I have spent most of the last month not knowing the date.  Arijit died on a Friday, and so that is how I’ve been counting the time:  the first Friday since he died, the second Friday since he died, the Monday after the third Friday since he died.  I’ve been navigating by days, not dates, which is why I didn’t notice that the 22nd had crept up.

I learned today’s date from a reminder email sent at midnight from our shared calendar, about a concert that Arijit wanted to attend tonight.  As his disease progressed, he only added concerts he really and truly wanted to see to the calendar.  This was the last one he added.

I told myself I would go.

And very late last night (or very early this morning), I cried for this date.

I cried because it had already been a month.

I cried because it had only been a month.

I cried because I could still so clearly see his face, and because I knew that my memories of him would eventually grow fuzzier.

I cried because the pain was still so fresh, even after one month, and so how could I hope that things would be different in two months, six months, twelve months, ninety-six months?

I cried for the time we had lost, for all the adventures we will miss.

But at least there was this concert.  He had three concerts on his calender.  I went to the previous two.  I would do the same tonight, for him.

I slept in this morning.  I missed the precise one-month mark, for I had no desire to relive sitting by his side, holding his hand, watching as his breaths grew ever slower until they finally stopped.  I stayed in bed until the cat’s howling for attention finally drove me out.

I had one main job to do today:  to buy more cat food for my howling cat.  I had one secondary job to do today:  to find a dress for Arijit’s celebration.  I did both.

But the fitful sleep and the heat and the exertion tired me, and I returned home exhausted, with a headache.

I contemplated skipping the concert.

But you must go, said a little voice in my head.  It was so important to Arijit.

You need to do this for him.

Are you really going to break your promise?

Arijit loved concerts; don’t deny him this.

It’s true:  Arijit loved concerts.

But he also loved sitting on the couch together, listening to music.  He loved curling up with a good book (or good Internet article) with music playing in the background.  He loved filling the apartment with music.

Most importantly, he loved when I’d take care of myself.  He loved it when I would recognize what I needed, and do that, instead of giving in to self-imposed obligations.

He knew that, of our many shared passions, live music wasn’t one of them.  He knew that I was perfectly happy to sit at home and listen to the stereo than stand in a crowded venue just to hear the same song live.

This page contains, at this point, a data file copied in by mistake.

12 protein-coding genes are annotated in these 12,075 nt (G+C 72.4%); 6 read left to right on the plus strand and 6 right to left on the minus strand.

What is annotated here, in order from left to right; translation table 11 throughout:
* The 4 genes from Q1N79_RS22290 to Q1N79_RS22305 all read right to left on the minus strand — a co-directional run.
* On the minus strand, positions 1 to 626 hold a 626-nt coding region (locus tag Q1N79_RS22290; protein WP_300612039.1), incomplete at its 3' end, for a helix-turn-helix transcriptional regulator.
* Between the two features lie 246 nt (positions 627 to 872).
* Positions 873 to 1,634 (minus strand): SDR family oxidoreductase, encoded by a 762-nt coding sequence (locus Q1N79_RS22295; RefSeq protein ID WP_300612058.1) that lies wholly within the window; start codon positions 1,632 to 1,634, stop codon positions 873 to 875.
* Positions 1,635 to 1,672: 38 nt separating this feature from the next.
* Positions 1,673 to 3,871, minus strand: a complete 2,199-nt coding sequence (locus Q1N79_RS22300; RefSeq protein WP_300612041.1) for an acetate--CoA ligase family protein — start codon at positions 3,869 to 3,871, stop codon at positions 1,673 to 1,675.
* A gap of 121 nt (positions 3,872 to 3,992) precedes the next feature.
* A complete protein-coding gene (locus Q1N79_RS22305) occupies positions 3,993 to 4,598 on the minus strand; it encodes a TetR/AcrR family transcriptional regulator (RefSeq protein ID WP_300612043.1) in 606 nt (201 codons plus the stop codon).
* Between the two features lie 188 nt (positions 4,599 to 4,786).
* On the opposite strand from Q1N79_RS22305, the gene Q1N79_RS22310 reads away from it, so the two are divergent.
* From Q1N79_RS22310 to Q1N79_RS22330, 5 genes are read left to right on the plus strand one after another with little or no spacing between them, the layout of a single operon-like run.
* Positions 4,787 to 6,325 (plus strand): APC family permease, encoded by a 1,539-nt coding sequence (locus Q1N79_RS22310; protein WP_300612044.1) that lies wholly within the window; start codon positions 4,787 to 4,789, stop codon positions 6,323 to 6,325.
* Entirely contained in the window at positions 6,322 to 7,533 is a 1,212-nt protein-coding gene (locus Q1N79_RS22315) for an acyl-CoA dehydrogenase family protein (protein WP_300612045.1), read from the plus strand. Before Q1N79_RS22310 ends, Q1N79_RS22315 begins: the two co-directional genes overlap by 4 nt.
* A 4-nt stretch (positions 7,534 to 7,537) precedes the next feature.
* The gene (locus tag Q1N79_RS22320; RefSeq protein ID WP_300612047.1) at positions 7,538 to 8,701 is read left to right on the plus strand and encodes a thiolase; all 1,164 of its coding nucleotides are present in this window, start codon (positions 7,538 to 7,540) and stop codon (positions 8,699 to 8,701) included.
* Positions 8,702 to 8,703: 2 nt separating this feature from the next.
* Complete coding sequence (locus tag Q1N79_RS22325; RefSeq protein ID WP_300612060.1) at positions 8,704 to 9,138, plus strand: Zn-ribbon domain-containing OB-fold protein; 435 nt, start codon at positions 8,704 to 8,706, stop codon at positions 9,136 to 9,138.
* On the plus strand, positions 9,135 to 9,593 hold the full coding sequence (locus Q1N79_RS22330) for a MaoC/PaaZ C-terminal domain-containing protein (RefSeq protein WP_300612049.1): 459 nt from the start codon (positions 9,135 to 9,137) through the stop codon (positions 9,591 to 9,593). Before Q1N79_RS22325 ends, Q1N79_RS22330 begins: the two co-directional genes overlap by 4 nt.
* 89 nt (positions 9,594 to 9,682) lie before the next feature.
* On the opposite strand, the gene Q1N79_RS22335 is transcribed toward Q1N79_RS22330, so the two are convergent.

And he loved me anyway.

So I am no longer going to this concert.

Instead, I have ordered some pizza.  I will plug Arijit’s iPod into our speakers and play the music I am missing live.  I will cuddle with my howling cat (though hopefully he will replace the howls with purrs) and eat my pizza and listen to the songs.  I will probably cry, because I miss him so, and because it is no easier today than it was yesterday or will be tomorrow, and because even my happy moments are tinged with longing and sadness.

But before and after and during those tears, the house will be full of music.  And through that music, the house will be filled with Arijit again.

I can think of no better way to celebrate him.

10 April 2013 / stageivhope

The New Normal, Part II

It has been almost three weeks since Arijit died.

It doesn’t feel like three weeks—it feels like somewhere between an instant and an eternity.  It’s amazing how time can both fly by and stand still.

I don’t know that I’ve fully processed this all yet.  Perhaps I never will.  While I know that he’s gone, I almost half-expect that he’ll be there when I come home, or when I wake up.  I look at photos of him and it feels like he’s still here, like he’s just away for a bit and will come back soon.  My heart and my head are at odds on how to feel and think.

Arijit and I always tried to approach every step of this journey—from his diagnosis through treatment, and finally to the end—with a rational eye.  We are academic types, and we take comfort in knowledge.  We sought to control our fears though understanding them.  We created order from chaos, and when we couldn’t, we embraced that chaos as the natural order of life.  We stopped worrying about the unknown and focused what we did know, and what we could do.

I’ve tried to rationalize my grief, but I can’t.  I’ve tried to make sense of everything that has happened, but it’s hard.  My ability to think and reason has always been one of my greatest assets, yet it’s failing me right now

And that’s OK.

One of Arijit’s first posts here was entitled “The New Normal,” where he talked about how life changed post-diagnosis and how the key to survival was making sense of those changes and learning how to live with them.  And so with “The New Normal, Part II.”  My life has changed.  I have changed, in ways I haven’t even realized yet.  I can’t go back to the way things used to be; instead, I must work on getting my life back to normal, whatever that may mean now.  I have to take stock of my life and figure out how to carry my old self into my new world.  I need to accept my grief, and the vast set of uncertainties that come with it, and give myself permission to feel whatever it is I feel.  I want to learn to move past surviving and get back to living, with all the joy and hope and wonder and love that Arijit and I shared, and will always share.

And so I am trying to embrace the chaos again, to take shelter in the unknown, and to trust my ability to wade through it.